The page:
• List of ingredients from The Personal Care Products Council
  • List of ingredients from Cosmetics Europe
  • Directives and Regulations on cosmetic ingredients from the European Union

The Community also took some measures around specific ingredients:

– Resolution 1905 « Por la que se prohíbe el uso de los parabenos de cadena larga como ingredientes para productos cosméticos en la Comunidad Andina » bans long-chain parabens.

– Resolution 1953 “Restricción y prohibición del uso de ingredientes utilizados en jabones cosméticos para el aseo e higiene corporal que tengan acción antibacterial o antimicrobiana“ bans some antimicrobial ingredients in soaps. It also restricts triclosan and triclocarban in other cosmetic products.

Microbiological limits applicable in the Community are specified in Resolution 2120 “Reglamento Técnico Andino sobre Especificaciones Técnicas Microbiológicas de Productos Cosméticos”, which will also be applicable on March 1, 2021.

Product typeAcceptability limits
• Products for children (up to 3 years)
• Products intended for use around the eye area
• Products coming into contact with mucous membranes
a) Maximum limit for total aerobic mesophilic microorganisms: 5 x 102 UFC/g or mL
b) Absence of Pseudomonas aeruginosa in 1 g or mL
c) Absence of Staphylococcus aureus in 1 g or mL
d) Absence of Escherichia coli in 1 g or mL
Other cosmetic products susceptible to microbiological contaminationa) Maximum limit for total aerobic mesophilic microorganisms: 5 x 103 UFC/g or mL
b) Absence of Pseudomonas aeruginosa in 1 g or mL
c) Absence of Staphylococcus aureus in 1 g or mL
d) Absence of Escherichia coli in 1 g or mL
Products intended for use on the external genital organsIn addition to the limits of acceptability specified for the other products contained in this table, these products must comply with: Absence of Candida albicans.

Regarding labels, Decision 833 refers to the Andean Technical Regulation. However, as of today, this Regulation still does not exist, and Decision 516 is still applicable.

The following information must be included on the label, according to Decision 516:

  • Name of the manufacturer or the person responsible for selling the product
  • The product’s country of origin
  • Nominal quantity in terms of weight or volume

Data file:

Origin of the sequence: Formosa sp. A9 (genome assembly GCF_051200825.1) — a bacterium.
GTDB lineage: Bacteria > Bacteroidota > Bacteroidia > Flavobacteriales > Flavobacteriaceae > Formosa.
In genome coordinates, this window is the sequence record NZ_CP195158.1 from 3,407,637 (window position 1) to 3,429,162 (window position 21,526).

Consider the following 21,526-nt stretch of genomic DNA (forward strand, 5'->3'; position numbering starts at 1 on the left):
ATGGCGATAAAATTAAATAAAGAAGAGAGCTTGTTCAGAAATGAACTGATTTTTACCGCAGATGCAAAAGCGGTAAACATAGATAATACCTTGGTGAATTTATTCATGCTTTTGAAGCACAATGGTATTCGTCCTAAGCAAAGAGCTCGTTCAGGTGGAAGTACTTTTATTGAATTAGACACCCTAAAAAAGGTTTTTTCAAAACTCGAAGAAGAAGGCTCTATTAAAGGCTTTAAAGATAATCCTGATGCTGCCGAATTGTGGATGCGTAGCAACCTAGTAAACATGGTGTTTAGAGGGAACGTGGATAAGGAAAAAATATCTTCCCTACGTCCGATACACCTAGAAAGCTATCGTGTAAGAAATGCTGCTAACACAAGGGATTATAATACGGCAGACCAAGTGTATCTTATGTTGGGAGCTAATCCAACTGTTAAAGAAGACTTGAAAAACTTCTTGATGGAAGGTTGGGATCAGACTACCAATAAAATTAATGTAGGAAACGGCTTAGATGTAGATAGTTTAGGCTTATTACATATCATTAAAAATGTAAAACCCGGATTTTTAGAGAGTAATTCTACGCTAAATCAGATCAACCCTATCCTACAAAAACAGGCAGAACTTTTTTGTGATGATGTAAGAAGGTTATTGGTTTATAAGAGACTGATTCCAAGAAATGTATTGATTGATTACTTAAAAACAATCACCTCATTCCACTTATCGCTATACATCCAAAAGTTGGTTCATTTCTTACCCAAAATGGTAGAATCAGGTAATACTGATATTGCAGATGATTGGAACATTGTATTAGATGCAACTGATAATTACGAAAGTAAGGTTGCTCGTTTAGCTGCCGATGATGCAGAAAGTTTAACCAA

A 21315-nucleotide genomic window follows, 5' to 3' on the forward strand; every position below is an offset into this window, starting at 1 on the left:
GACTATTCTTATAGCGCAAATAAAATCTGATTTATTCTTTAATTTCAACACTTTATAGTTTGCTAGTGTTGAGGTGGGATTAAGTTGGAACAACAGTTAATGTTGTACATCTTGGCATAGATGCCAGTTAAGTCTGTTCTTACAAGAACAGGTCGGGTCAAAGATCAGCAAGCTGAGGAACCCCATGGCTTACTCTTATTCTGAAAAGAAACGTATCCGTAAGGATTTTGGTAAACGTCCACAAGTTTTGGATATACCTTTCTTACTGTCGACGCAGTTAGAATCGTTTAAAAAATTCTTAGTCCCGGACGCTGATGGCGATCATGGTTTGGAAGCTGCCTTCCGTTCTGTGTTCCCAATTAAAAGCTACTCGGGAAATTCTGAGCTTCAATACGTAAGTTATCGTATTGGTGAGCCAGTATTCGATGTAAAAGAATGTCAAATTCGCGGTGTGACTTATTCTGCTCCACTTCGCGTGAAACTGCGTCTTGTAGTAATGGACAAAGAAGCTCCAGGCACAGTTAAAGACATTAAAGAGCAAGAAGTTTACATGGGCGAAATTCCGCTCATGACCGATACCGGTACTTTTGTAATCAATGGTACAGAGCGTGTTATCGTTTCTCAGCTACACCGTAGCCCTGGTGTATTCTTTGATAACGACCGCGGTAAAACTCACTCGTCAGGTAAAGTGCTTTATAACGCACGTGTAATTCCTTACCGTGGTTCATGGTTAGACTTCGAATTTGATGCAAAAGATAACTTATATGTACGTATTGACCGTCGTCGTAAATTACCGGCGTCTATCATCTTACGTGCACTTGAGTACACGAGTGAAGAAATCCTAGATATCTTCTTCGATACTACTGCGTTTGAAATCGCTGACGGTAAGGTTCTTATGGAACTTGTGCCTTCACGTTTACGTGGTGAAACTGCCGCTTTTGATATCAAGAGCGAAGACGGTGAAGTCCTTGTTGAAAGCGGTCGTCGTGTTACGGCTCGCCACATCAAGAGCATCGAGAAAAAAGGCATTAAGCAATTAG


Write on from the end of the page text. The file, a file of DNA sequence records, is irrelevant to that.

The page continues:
• Precautions for use
  • Lot number
  • NSO number with the country of emission
  • Ingredients list in INCI preceded by the word “Ingredients”

In Peru, the “Reglamento para el registro, control y vigilancia sanitaria de productos farmaceuticos y afines” refers to the Andean Community Decision regarding cosmetics.

In Ecuador, “Resolución 15 284-A” ratifies “Reglamento Técnico Ecuatoriano RTE INEN 093 (1R) Productos Cosméticos”, which is based on Decision 516.

How does it work?

BIORIUS can conduct a formula review and verification of required information on cosmetic product labels.

  1. Formula Review: A toxicological and regulatory assessment of the ingredients and impurities as well as the establishment of the INCI list and warnings.

    Upon conclusion of the analysis, a formula review report is issued, which highlights the following elements:
    • Ingredients
    • Percentages of each ingredient
    • Restrictions (from Decision 833 and Resolutions 1905 and 1953)
    • Margins of Safety
    • INCI list
    • Warnings
    • Expert comments, including strategic recommendations
  2. Verification of Required Information on Cosmetic Product Labels: Based on Decision 516. (Please note: Due to an apparent formatting issue, I was unable to remove the 1. to the left of the 2.)

Through these essential steps, BIORIUS assists with the preparation of the cosmetic registration file which is required for a product launch.


Any questions?

Contact

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7170 Manage, Belgium

+32 2 888 40 10
+44 20 3866 1208

info@biorius.com